Every animal sleeps. Birds sleep attached to their branches, bats sleep upside down, whales sleep half their brains at a time–all of us need to catch some Z’s. Science doesn’t have a complete understanding of why we sleep, but we do have some ideas and we know people run into problems if they do not get enough.
Humans sleep in cycles from light sleep into heavy and then into dreams. Adults cycle about four times per night; infants cycle about every hour (that’s why they can wake up every hour). Each stage has a function: if you don’t get enough time in each stage you will not feel rested, even if you spent enough hours horizontal.
During the first stage, or “N1”, you are in drowsy sleep. You are not completely out, but neither are you completely aware of your environment. If someone sat beside you to read a book you would not notice; if that person said your name you would.
During N2 you loose all conscious awareness; N3 brings you into deep sleep.
Rapid eye movement (REM) sleep is the fourth stage. During REM sleep you dream, and your voluntary muscles become atonic, or mostly paralyzed, so you don’t whack yourself in the head.
Then you cycle through the phases again. Most deep sleep is early in the night; most REM sleep is later toward morning. (That’s why kids mostly wet the bed early in the night.)
If you get enough sleep you feel energetic during the day, your brain works and your emotions are under control.
The opposite happens if you, or your children, are sleep deprived. If your children do not get enough sleep they are tired, they cannot concentrate and they can be irritable.
Lack of sleep affects their working memory: the memory they employ constantly to reason and function. Without an effective working memory they will find it harder to make decisions. It will be difficult to focus and learn.
Sleep is necessary to organize, consolidate and solidify what your children have learned during the day, so it can be there the next day when they need it. There is even some evidence that REM sleep is necessary for your child’s brain to develop properly in the first place.
Many of these symptoms duplicate those of ADD, depression, and Oppositional Disorder. Sleep deprivation also affects the function of your immune system, your ability to heal, your growth hormone levels and your ability to lose weight–important stuff.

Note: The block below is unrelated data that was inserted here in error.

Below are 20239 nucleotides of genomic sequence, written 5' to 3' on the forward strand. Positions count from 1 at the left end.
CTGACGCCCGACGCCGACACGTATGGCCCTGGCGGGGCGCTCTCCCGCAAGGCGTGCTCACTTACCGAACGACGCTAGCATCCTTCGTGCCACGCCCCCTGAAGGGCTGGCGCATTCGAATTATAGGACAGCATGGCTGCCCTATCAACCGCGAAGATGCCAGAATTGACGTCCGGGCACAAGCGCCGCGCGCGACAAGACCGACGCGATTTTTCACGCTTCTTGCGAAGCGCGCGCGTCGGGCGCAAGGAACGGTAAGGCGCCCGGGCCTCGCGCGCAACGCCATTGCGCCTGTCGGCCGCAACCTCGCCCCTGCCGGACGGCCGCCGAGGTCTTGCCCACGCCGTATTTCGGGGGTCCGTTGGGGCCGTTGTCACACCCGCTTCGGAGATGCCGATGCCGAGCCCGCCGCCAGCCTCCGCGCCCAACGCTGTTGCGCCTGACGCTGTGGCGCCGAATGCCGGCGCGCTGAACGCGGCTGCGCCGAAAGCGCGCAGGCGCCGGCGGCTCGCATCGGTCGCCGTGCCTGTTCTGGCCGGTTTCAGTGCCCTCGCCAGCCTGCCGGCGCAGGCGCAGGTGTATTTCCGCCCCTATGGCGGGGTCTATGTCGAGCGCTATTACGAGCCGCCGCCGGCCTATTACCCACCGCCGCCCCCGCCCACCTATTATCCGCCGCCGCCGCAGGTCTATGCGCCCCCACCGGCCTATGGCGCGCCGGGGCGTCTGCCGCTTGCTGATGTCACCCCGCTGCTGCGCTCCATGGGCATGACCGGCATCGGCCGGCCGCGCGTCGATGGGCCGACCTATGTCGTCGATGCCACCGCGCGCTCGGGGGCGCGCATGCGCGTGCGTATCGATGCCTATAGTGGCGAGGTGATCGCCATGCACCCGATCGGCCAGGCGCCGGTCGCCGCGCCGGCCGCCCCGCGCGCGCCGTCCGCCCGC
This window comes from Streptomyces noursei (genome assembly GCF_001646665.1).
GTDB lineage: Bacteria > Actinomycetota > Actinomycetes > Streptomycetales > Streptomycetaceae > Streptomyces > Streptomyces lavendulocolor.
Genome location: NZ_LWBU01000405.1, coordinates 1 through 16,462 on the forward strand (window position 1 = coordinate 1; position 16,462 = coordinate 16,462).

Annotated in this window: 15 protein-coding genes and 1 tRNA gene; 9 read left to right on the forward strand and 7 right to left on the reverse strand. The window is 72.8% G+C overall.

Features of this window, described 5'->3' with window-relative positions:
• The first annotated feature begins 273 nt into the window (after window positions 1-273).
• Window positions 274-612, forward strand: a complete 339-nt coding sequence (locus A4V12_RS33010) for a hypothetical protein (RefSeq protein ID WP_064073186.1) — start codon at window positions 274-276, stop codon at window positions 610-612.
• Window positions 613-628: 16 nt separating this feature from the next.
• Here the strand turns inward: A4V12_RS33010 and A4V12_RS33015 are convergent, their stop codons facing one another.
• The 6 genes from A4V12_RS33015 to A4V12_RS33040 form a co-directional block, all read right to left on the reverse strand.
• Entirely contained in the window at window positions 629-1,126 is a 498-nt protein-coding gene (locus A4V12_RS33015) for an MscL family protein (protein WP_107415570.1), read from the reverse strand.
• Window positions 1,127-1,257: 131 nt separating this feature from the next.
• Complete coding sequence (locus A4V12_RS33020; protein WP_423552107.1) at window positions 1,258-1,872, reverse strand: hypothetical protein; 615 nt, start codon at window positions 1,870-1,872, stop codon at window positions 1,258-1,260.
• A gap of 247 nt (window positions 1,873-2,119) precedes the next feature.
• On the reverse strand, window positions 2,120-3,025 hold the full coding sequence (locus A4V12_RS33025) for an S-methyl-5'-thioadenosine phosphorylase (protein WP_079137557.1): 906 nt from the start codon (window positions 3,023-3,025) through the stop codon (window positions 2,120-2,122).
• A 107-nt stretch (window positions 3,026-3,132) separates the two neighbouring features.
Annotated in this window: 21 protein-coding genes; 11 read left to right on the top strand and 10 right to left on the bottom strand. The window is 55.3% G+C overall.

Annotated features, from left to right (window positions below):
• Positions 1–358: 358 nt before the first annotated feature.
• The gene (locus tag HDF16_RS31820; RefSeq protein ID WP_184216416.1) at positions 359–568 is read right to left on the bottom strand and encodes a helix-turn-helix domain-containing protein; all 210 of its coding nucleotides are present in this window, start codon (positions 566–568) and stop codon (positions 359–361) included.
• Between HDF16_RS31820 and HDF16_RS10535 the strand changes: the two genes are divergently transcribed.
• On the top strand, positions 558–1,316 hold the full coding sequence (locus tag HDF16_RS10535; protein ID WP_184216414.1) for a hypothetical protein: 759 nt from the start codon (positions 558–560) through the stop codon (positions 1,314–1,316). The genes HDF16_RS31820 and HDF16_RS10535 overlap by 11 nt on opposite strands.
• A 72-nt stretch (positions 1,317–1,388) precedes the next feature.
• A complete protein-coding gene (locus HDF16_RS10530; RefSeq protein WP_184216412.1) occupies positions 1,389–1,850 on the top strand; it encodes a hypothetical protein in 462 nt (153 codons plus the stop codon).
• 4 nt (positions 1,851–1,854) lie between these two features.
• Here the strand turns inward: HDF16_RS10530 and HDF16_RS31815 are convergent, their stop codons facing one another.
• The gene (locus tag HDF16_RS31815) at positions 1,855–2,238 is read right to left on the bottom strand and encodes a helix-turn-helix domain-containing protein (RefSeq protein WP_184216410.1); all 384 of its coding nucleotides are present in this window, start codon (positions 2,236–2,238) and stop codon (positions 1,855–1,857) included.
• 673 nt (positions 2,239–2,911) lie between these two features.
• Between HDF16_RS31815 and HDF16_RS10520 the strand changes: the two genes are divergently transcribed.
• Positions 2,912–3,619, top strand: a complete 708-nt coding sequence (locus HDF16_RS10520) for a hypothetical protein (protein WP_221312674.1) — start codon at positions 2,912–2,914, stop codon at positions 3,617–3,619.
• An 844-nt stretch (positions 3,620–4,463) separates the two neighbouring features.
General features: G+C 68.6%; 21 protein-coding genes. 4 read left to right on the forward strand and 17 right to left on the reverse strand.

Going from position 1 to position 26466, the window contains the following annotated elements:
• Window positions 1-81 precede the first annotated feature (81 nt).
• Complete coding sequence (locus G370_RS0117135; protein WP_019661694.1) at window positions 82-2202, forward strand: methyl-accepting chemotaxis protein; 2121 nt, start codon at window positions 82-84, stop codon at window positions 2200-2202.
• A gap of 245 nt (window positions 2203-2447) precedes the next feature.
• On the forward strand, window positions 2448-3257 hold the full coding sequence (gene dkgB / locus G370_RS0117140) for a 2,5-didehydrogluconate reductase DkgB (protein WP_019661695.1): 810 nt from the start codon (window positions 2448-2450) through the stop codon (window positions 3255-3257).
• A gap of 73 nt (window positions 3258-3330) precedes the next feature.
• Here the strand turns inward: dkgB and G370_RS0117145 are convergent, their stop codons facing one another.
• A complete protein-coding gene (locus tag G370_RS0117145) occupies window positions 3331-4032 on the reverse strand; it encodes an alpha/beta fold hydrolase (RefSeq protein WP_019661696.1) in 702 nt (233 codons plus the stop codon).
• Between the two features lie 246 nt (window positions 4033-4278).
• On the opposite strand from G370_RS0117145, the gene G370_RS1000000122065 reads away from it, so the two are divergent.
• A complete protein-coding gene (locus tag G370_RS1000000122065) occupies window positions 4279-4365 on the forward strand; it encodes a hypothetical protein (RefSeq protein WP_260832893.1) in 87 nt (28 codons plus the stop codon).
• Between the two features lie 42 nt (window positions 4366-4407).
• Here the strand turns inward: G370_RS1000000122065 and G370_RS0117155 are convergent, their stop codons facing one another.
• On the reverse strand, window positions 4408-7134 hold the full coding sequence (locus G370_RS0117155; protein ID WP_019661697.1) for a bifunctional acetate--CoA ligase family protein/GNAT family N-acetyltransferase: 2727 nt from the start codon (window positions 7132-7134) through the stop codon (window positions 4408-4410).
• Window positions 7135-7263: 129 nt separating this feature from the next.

So how do you know if your children are getting enough sleep? Look at them during the day. If they are sleeping adequately they will wake up easily, perhaps without an alarm. They will be awake during the day, not sleepy, not dosing off when they are still. They will be less irritable. They will be able to concentrate, focus and learn.
If they are not getting enough sleep, getting more is a priority. Make sure there is enough time allotted in their busy schedules, and try to make bedtime the time of day that they are actually sleepy. Every person has a circadian rhythm that includes a time in the evening when they get drowsy. That time should be bedtime. It should be approximately the same every day, to avoid permanent jet lag.
During the day make sure they eat healthy whole foods. No caffeine please, no tobacco exposure (yes I mean you!) and watch that sugar intake. Also, they need at least twenty minutes of aerobic exercise every day to wash those stress chemicals out of their bodies.
Quiet things down about two hours before bedtime: no TV, no vigorous exercise. Turn on some quiet music, play a board game, or read a book. Lower the light level. Give your youngster a warm bath and read a bedtime story. Don’t even think of having a TV in the bedroom! Make their bedroom comfortable, quiet and a little cool.
Enough sleep is essential if you want a child who is not moody and has a functioning brain and energized body. If you are thinking your munchkin has a behavioral problem like ADD, Oppositional Defiant Disorder or depression, consider first whether he or she is getting enough sleep. If not, change what you need to to ensure that they do. Get that TV out of the bedroom, give them a healthy diet and enough exercise, and don’t expose him to cigarettes. Quiet things down two hours before bed. And get some sleep.
Wonderful tips! Sometimes I am criticized by my family and friends for being so rigid on my 3 year old’s 7:00 bedtime. Your post completely solidified that I’m doing the right thing! #momsterslink
Thanks! Consistency is an insanely helpful parenting tool. Kids don’t argue over what they are used to doing every day.
Sending you love from the Momsters Link-up. I worry about this all the time because my 7 year old does no more than 8 hours. I’ve asked his pediatrician repeatedly and she said that some children that is fine and to not worry.
She’s right! As long as he is awake and a symptomatic the next day, he is getting enough. Have a beautiful weekend!
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This is an apt reminder for us especially with the fast pace of life here. We try our best to stick up to a sleep routine and get our daughter to have some reasonable hours of sleep. But still need to work on it more.
It’s impossible to be perfect, but the closer you can get to a consistent routine, the easier everything else gets. Like dieting: a routinely healthy diet is good, but everybody needs a treat sometimes.